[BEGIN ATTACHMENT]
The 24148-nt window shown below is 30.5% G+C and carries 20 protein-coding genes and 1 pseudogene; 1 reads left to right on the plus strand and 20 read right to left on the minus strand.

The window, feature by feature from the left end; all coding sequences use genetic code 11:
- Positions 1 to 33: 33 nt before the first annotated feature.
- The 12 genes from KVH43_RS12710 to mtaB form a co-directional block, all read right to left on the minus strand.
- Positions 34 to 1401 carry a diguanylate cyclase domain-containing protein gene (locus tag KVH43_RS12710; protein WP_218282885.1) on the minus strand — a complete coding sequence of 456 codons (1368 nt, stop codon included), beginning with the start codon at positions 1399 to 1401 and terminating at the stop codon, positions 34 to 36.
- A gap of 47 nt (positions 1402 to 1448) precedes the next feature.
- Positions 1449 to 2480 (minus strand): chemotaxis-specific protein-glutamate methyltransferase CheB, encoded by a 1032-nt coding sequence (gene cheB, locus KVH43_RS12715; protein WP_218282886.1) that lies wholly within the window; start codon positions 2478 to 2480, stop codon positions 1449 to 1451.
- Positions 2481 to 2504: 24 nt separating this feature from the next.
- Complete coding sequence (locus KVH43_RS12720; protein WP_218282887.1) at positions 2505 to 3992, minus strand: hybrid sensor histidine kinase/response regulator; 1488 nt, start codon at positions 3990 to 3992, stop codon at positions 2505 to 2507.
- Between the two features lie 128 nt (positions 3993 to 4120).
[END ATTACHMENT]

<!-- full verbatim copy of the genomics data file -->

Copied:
The 24148-nt window shown below is 30.5% G+C and carries 20 protein-coding genes and 1 pseudogene; 1 reads left to right on the plus strand and 20 read right to left on the minus strand.

The window, feature by feature from the left end; all coding sequences use genetic code 11:
- Positions 1 to 33: 33 nt before the first annotated feature.
- The 12 genes from KVH43_RS12710 to mtaB form a co-directional block, all read right to left on the minus strand.
- Positions 34 to 1401 carry a diguanylate cyclase domain-containing protein gene (locus tag KVH43_RS12710; protein WP_218282885.1) on the minus strand — a complete coding sequence of 456 codons (1368 nt, stop codon included), beginning with the start codon at positions 1399 to 1401 and terminating at the stop codon, positions 34 to 36.
- A gap of 47 nt (positions 1402 to 1448) precedes the next feature.
- Positions 1449 to 2480 (minus strand): chemotaxis-specific protein-glutamate methyltransferase CheB, encoded by a 1032-nt coding sequence (gene cheB, locus KVH43_RS12715; protein WP_218282886.1) that lies wholly within the window; start codon positions 2478 to 2480, stop codon positions 1449 to 1451.
- Positions 2481 to 2504: 24 nt separating this feature from the next.
- Complete coding sequence (locus KVH43_RS12720; protein WP_218282887.1) at positions 2505 to 3992, minus strand: hybrid sensor histidine kinase/response regulator; 1488 nt, start codon at positions 3990 to 3992, stop codon at positions 2505 to 2507.
- Between the two features lie 128 nt (positions 3993 to 4120).